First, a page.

Theory and note reading is important but not to the extent that classical and jazz music has led us all to believe. You can be a great creative musician without any knowledge of theory. It is possible! You can not, however, be a great musician by only knowing theory. You can understand all the theory in the world but if you never play, good luck. You can be a great improviser and composer without any knowledge of theory but you cannot be a great improviser or composer with only a knowledge of theory. Most rock and popular musicians don’t start out knowing any theory, they just play what sounds good. What doesn’t sound good, they don’t do again. After years of playing what sounds good and really understanding the aural patterns in music, then they begin to learn some theory.
We have all heard of the “sound before symbol” mantra with regard to music education but many of us forget about it. “Sound before symbol” is not learning how to play a note and then learning to read it. It is also not learning a scale and then seeing it written down and learning to read music. “Sound before symbol” is learning music in an organic and authentic way much like rock musicians learn their craft. It is years of by-ear-learning, and by rote learning before learning notation and how it works. Learning a language works exactly the same way. If we think of learning music as language acquisition then we are able to understand what “sound before symbol” actually means. Are you truly fluent in a language if you cannot tell a story (improvise) or have a conversation with somebody (jam)? Are you truly fluent in that language if you are unable to recite back what you just heard (play by ear)? Are you truly fluent in that language if you can not write a story or record a story (compose)? The answer to all of these is “no.” You need to be able to do all of these things to truly understand a language. Music is no different. The only way to get better at those things is to do those things.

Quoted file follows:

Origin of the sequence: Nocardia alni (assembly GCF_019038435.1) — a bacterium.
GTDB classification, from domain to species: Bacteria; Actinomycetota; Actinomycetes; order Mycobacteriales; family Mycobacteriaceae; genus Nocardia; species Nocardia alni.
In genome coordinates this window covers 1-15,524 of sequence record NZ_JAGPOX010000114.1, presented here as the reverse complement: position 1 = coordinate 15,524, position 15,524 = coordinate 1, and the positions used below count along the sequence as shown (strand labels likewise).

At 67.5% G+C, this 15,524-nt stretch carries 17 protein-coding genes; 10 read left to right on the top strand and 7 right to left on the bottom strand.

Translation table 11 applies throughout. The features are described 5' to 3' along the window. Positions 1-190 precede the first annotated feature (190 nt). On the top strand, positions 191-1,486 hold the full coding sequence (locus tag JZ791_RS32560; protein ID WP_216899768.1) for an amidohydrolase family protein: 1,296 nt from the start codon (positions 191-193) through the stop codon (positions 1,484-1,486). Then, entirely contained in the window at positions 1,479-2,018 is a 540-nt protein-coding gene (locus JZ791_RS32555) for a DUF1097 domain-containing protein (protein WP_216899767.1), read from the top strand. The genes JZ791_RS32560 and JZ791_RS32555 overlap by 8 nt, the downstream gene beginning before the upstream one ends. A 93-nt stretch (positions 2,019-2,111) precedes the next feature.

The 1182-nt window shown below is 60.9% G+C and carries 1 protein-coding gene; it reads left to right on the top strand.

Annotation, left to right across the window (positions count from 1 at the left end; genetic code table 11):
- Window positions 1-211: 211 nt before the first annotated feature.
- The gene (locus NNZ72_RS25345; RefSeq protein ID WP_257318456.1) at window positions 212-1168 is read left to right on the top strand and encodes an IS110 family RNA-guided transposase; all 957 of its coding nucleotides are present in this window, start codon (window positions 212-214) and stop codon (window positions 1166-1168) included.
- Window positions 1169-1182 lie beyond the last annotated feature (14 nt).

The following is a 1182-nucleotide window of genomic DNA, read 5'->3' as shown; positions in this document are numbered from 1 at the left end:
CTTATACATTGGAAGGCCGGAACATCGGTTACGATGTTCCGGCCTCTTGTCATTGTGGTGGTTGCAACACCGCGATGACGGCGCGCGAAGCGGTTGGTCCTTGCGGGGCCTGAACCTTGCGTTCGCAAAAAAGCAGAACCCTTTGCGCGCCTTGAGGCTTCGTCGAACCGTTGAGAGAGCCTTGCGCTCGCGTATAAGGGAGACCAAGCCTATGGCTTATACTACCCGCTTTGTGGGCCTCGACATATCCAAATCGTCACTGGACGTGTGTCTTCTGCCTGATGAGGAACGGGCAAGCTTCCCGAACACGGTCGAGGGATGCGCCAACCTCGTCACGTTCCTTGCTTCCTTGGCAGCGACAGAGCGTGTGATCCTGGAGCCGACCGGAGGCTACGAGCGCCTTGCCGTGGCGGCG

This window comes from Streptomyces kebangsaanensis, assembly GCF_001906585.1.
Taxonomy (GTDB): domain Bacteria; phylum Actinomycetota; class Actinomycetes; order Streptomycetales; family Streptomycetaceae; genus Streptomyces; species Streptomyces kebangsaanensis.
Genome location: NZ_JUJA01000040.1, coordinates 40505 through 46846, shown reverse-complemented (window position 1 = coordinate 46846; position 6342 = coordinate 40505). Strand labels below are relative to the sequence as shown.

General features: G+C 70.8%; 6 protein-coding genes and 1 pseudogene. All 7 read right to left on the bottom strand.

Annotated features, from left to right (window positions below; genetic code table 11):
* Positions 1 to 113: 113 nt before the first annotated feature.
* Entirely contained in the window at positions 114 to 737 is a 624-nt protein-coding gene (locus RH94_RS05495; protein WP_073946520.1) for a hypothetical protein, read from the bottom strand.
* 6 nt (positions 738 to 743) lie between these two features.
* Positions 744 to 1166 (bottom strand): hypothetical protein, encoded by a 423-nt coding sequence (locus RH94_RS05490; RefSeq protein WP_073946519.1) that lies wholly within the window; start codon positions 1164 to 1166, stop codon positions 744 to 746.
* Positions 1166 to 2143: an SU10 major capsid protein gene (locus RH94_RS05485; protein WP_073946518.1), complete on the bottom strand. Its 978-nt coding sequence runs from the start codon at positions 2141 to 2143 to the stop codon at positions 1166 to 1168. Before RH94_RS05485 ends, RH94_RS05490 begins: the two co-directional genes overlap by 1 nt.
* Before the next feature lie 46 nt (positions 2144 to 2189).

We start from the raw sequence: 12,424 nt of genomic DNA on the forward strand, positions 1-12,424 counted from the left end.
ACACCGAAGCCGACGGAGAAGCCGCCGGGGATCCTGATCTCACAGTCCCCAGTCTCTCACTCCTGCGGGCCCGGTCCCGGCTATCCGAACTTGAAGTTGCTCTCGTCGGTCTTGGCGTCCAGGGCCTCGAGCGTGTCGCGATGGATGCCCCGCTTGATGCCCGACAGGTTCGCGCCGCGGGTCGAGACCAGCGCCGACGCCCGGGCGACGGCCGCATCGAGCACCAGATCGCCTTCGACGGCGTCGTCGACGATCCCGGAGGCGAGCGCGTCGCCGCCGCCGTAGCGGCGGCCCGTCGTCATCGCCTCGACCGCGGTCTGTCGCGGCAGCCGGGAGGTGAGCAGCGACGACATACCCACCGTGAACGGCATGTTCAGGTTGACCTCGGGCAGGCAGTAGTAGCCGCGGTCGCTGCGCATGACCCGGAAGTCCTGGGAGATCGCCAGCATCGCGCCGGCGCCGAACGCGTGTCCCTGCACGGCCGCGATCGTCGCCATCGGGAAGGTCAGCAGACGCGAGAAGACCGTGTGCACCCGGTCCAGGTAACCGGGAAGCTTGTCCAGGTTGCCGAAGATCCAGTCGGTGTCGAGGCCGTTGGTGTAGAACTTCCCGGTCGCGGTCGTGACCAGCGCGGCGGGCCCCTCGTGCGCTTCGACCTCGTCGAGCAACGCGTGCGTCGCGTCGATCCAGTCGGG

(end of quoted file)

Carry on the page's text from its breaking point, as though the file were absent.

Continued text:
My point is that classically trained musicians must free themselves from the constraints of notation and theory. It is possible to know too much. To tie this back to the beginning, an E chord can sound good in the key of C, and it happens often. Classical music theory will not allow you to believe it, but it is true! The first tune that comes to mind while my students are practicing their Christmas programs for the concert the Bryan Adams song, “Christmas Time.” I have had school rock bands in the past that have used an E chord in the key of C because it sounded better than the Em chord. Rock musicians call it a III chord (Major III), because that’s what it is. Classical musicians probably call it a V/vi or something more needlessly complicated because secondary dominance is the only way to explain a chord that is out of “key.” But in the end, does it really matter what we call it? Probably not. The lesson here is, if It sounds good, it probably is, well…Good!
Peruse my website to find out ways you can incorporate more improvising, composing, and by-ear-learning practices into your teaching. Start by searching for some of those on this blog or check out the Lesson Plans page and if you are interested, my book has some great ideas for incorporating these types of things for any level.